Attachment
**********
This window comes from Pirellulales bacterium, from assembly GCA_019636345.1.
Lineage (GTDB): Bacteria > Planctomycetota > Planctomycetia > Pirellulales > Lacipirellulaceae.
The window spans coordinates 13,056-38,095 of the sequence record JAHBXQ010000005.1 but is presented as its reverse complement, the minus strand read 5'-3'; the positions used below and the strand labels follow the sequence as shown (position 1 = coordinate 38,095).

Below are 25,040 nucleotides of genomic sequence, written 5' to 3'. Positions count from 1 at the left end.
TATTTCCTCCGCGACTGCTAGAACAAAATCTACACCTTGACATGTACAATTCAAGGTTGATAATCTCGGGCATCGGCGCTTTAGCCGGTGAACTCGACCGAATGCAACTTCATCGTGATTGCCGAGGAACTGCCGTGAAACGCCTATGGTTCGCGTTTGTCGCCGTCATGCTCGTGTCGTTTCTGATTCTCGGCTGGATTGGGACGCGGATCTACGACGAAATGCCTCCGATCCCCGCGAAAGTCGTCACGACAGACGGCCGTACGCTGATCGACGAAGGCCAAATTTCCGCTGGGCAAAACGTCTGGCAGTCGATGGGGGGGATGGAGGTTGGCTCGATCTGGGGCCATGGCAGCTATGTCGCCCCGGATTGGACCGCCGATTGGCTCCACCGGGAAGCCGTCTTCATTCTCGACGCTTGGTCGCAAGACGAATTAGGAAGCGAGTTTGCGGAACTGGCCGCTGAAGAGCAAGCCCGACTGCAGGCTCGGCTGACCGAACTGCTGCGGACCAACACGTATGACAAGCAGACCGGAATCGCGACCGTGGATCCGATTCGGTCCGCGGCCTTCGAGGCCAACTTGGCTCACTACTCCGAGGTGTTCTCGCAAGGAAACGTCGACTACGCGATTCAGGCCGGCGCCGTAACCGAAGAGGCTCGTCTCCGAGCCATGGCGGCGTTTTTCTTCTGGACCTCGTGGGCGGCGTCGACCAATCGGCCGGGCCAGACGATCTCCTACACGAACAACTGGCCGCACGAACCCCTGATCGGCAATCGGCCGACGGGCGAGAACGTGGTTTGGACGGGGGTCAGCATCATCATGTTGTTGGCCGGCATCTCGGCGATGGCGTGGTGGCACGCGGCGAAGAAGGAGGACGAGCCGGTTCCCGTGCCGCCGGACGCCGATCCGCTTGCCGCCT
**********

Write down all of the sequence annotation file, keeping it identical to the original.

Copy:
This window comes from Pirellulales bacterium, from assembly GCA_019636345.1.
Lineage (GTDB): Bacteria > Planctomycetota > Planctomycetia > Pirellulales > Lacipirellulaceae.
The window spans coordinates 13,056-38,095 of the sequence record JAHBXQ010000005.1 but is presented as its reverse complement, the minus strand read 5'-3'; the positions used below and the strand labels follow the sequence as shown (position 1 = coordinate 38,095).

Below are 25,040 nucleotides of genomic sequence, written 5' to 3'. Positions count from 1 at the left end.
TATTTCCTCCGCGACTGCTAGAACAAAATCTACACCTTGACATGTACAATTCAAGGTTGATAATCTCGGGCATCGGCGCTTTAGCCGGTGAACTCGACCGAATGCAACTTCATCGTGATTGCCGAGGAACTGCCGTGAAACGCCTATGGTTCGCGTTTGTCGCCGTCATGCTCGTGTCGTTTCTGATTCTCGGCTGGATTGGGACGCGGATCTACGACGAAATGCCTCCGATCCCCGCGAAAGTCGTCACGACAGACGGCCGTACGCTGATCGACGAAGGCCAAATTTCCGCTGGGCAAAACGTCTGGCAGTCGATGGGGGGGATGGAGGTTGGCTCGATCTGGGGCCATGGCAGCTATGTCGCCCCGGATTGGACCGCCGATTGGCTCCACCGGGAAGCCGTCTTCATTCTCGACGCTTGGTCGCAAGACGAATTAGGAAGCGAGTTTGCGGAACTGGCCGCTGAAGAGCAAGCCCGACTGCAGGCTCGGCTGACCGAACTGCTGCGGACCAACACGTATGACAAGCAGACCGGAATCGCGACCGTGGATCCGATTCGGTCCGCGGCCTTCGAGGCCAACTTGGCTCACTACTCCGAGGTGTTCTCGCAAGGAAACGTCGACTACGCGATTCAGGCCGGCGCCGTAACCGAAGAGGCTCGTCTCCGAGCCATGGCGGCGTTTTTCTTCTGGACCTCGTGGGCGGCGTCGACCAATCGGCCGGGCCAGACGATCTCCTACACGAACAACTGGCCGCACGAACCCCTGATCGGCAATCGGCCGACGGGCGAGAACGTGGTTTGGACGGGGGTCAGCATCATCATGTTGTTGGCCGGCATCTCGGCGATGGCGTGGTGGCACGCGGCGAAGAAGGAGGACGAGCCGGTTCCCGTGCCGCCGGACGCCGATCCGCTTGCCGCCT